Music by Biber, Martynov + Sharlat
H. Biber: Battalia (1673)
V. Martynov: Come In! (1988)
Y. Sharlat: Capriccio for Four Violins, Strings, and Harpsichord (2010) - U.S. Premiere -
Quodlibet Ensemble, a string chamber orchestra comprised of some of today's most sought-after musicians, seeks to bridge the gap between classical, romantic, and contemporary music by preserving elements of early performance practices and frequently working with living composers. The ensemble performs an eclectic evening of classical music featuring Heinrich von Biber’s 17th century evocative rendering of battle scenes, Vladimir Martynov’s unabashedly romantic Come In!, and the U.S. Premiere of Yevgeniy Sharlat’s jazzy, virtuosic homage to Bach’s English Suite.
Leadership support for music programming provided by the Anne and Chris Flowers Foundation and the Thompson Family Foundation.
The Quodlibet Ensemble is a group of unique, accomplished, and dedicated musicians who seek to learn from each other and explore the possibilities of an abundant musical spectrum. The players hold degrees from the Yale School of Music, Curtis Institute, Juilliard, New England Conservatory, and Harvard University among others.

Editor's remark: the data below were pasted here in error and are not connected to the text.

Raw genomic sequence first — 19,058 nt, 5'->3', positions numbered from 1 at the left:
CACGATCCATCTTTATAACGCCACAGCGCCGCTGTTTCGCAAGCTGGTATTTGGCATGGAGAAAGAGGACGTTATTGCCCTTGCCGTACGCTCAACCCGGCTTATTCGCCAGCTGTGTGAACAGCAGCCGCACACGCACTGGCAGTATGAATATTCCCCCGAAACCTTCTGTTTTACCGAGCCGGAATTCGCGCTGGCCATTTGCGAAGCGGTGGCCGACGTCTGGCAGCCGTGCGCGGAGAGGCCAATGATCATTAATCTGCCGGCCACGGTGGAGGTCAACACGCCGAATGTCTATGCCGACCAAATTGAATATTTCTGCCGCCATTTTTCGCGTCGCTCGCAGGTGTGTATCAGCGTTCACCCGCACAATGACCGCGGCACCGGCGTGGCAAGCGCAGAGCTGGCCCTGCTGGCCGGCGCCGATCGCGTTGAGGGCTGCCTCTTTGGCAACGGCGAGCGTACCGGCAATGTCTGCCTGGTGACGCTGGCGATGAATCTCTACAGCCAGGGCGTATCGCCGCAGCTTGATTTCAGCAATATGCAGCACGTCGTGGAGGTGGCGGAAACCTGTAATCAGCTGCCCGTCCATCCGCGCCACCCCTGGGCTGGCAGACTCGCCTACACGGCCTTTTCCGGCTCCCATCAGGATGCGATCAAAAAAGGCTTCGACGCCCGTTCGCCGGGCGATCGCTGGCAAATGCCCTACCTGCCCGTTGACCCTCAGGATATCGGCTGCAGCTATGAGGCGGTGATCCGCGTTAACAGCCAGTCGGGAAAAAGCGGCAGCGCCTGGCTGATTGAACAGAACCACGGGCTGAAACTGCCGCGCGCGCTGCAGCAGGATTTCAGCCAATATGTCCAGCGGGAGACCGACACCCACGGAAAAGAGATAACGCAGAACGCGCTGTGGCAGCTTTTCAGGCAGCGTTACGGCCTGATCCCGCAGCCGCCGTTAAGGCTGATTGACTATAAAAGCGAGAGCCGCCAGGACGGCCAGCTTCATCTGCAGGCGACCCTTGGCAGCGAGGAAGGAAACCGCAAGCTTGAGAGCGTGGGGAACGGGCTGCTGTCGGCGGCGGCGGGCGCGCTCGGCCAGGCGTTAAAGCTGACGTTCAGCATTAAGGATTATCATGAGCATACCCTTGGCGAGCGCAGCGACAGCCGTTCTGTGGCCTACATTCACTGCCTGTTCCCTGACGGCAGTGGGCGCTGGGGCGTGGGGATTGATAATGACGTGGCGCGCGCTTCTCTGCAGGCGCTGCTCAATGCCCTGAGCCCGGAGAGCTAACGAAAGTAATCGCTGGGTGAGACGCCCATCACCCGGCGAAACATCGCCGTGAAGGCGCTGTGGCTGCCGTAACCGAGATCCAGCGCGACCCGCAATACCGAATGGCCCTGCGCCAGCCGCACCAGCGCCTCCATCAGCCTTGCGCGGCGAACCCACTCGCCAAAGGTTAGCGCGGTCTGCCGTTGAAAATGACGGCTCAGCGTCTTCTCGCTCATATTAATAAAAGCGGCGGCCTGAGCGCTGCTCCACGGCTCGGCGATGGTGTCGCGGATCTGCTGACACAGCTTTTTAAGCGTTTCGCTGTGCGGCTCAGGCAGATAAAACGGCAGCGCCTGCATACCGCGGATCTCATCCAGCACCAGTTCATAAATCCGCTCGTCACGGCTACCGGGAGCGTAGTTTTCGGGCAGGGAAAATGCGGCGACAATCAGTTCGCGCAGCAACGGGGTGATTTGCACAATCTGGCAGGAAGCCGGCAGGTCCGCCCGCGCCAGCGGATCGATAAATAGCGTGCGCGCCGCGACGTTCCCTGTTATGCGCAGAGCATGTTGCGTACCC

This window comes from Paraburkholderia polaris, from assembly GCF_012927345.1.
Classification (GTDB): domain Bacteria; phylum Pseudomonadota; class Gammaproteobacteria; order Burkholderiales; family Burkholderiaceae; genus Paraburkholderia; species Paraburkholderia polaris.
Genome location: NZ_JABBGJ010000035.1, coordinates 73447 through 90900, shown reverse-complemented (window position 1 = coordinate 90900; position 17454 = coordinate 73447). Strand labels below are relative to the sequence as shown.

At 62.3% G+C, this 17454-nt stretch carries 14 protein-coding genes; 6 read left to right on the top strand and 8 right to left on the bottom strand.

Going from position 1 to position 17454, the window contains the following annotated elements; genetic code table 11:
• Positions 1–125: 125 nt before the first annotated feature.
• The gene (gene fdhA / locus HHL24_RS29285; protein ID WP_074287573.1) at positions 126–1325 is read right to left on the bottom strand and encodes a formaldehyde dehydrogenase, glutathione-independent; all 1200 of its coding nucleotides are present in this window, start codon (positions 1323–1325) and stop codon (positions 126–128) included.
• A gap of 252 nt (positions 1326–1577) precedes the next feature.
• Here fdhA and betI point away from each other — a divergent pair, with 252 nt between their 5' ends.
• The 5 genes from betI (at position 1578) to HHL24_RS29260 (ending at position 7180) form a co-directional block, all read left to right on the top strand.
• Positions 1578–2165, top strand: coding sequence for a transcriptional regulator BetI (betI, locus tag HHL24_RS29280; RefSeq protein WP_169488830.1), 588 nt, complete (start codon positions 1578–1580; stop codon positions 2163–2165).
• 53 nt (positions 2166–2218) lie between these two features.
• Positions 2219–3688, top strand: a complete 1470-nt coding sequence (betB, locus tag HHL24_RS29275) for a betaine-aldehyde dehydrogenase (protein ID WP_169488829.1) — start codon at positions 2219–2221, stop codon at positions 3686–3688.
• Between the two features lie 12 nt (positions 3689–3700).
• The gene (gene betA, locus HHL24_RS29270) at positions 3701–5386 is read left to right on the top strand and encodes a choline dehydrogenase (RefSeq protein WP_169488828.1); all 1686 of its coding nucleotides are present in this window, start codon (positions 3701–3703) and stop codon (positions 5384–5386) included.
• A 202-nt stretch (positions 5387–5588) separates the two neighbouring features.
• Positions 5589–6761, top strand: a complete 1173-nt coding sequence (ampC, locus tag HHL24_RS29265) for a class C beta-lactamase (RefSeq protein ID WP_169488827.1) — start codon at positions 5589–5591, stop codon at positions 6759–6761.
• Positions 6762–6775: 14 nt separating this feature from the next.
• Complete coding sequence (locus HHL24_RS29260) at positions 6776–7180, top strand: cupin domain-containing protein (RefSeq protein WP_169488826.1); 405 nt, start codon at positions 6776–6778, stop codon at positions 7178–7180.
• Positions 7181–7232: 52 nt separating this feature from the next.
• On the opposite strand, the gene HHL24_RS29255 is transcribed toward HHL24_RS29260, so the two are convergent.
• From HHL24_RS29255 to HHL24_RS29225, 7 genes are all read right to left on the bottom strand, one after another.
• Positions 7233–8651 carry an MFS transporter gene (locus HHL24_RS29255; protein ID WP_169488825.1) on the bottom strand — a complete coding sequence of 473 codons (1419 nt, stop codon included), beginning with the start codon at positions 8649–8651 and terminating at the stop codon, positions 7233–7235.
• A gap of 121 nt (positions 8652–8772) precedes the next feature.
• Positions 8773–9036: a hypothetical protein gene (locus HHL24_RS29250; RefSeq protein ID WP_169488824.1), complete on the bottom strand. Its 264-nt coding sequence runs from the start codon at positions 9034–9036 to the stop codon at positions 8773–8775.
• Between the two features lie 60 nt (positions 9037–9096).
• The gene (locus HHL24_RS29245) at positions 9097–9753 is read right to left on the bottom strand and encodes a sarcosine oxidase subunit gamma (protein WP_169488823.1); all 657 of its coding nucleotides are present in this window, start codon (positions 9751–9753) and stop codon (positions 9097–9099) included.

Currently they pursue careers as performing artists in both solo and prominent chamber ensembles ranging from early music group the Sebastians, to contemporary ensemble New Morse Code, to the Aizuri String Quartet. A few of the players also serve as faculty at universities such as the University of North Carolina at Chapel Hill and Connecticut College in addition to their performing careers. The group was founded to be a place where a wide variety of musical ideas can come into realization, bringing together performers from different backgrounds (mainly early music and modern). Quodlibet Ensemble has performed at Yale University, both at the British Arts Center and Dwight Chapel, and also performs every year for the Maxwell Shepherd Arts Fund in Collinsville, CT and the Spring Glen Church in Hamden, CT. Their debut CD, Quodlibet Ensemble: Concerti Grossi, in which all players adapt gut strings, was released in the fall of 2014.
Photos: Mingzhe Wang